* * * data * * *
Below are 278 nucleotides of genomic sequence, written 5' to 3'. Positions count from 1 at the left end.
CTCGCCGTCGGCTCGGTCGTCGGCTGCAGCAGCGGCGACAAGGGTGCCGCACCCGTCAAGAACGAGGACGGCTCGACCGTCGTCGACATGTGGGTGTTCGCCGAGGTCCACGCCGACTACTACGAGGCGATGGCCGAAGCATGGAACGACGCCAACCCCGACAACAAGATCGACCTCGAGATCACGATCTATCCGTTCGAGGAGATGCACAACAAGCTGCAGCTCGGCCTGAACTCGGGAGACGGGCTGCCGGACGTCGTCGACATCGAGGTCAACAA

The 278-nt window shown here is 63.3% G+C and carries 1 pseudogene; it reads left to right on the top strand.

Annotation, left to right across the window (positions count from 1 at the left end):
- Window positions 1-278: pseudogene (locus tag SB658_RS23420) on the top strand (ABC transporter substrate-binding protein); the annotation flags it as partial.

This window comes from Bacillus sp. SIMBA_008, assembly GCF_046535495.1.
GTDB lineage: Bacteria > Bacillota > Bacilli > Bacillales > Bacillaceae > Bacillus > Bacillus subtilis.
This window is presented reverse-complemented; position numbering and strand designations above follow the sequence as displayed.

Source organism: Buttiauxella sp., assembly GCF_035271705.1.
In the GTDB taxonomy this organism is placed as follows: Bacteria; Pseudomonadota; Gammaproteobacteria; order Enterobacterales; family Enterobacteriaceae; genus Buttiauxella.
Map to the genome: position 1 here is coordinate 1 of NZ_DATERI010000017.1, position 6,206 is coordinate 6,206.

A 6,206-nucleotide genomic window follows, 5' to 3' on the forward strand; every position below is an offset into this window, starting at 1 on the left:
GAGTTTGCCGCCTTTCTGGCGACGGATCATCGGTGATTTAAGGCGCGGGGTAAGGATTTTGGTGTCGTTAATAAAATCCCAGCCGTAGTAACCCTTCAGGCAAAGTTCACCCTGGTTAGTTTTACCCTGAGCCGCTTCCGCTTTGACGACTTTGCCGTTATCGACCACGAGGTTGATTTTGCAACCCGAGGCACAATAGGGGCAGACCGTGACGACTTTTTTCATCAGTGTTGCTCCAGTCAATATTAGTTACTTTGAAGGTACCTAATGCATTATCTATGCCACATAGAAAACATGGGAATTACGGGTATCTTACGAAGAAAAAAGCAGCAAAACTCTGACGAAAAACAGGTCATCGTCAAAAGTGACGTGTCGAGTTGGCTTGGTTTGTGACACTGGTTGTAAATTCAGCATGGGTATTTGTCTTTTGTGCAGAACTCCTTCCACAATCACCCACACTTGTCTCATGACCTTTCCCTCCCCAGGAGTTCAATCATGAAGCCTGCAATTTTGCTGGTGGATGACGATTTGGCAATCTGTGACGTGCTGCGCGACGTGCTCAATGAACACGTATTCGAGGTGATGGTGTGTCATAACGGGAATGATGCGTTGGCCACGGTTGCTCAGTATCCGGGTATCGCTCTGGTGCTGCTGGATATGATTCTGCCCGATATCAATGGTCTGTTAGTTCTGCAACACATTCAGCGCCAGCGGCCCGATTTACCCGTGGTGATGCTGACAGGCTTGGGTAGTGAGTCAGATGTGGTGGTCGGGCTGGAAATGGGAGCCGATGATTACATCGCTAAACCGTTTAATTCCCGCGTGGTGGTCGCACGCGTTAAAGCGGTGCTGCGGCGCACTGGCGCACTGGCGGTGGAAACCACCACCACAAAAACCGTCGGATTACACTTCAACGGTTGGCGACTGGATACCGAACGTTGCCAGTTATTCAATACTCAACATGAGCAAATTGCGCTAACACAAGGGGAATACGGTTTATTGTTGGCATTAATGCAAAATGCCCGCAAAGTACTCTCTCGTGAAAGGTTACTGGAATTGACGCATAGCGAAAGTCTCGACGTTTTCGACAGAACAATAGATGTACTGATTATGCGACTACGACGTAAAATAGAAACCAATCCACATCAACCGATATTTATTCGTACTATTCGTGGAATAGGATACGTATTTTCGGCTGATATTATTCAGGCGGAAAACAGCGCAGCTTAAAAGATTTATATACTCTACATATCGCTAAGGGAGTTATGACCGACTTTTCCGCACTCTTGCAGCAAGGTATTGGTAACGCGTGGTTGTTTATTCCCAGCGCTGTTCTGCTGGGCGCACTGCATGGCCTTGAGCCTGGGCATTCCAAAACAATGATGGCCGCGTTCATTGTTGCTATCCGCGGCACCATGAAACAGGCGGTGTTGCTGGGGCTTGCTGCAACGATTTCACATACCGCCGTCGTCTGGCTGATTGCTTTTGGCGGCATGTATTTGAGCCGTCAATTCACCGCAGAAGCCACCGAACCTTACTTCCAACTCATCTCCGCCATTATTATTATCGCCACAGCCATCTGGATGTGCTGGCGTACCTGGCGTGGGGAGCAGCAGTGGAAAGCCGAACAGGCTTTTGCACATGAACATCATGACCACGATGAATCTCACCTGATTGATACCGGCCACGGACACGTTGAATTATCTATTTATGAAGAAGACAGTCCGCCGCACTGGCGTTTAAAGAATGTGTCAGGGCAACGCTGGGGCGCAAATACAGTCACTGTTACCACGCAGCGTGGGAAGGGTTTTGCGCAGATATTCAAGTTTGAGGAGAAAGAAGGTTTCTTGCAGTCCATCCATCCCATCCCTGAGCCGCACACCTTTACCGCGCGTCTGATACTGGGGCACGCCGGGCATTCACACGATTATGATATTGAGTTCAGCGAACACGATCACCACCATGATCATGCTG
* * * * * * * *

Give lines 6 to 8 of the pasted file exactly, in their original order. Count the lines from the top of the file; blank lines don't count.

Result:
This window comes from Bacillus sp. SIMBA_008, assembly GCF_046535495.1.
GTDB lineage: Bacteria > Bacillota > Bacilli > Bacillales > Bacillaceae > Bacillus > Bacillus subtilis.
This window is presented reverse-complemented; position numbering and strand designations above follow the sequence as displayed.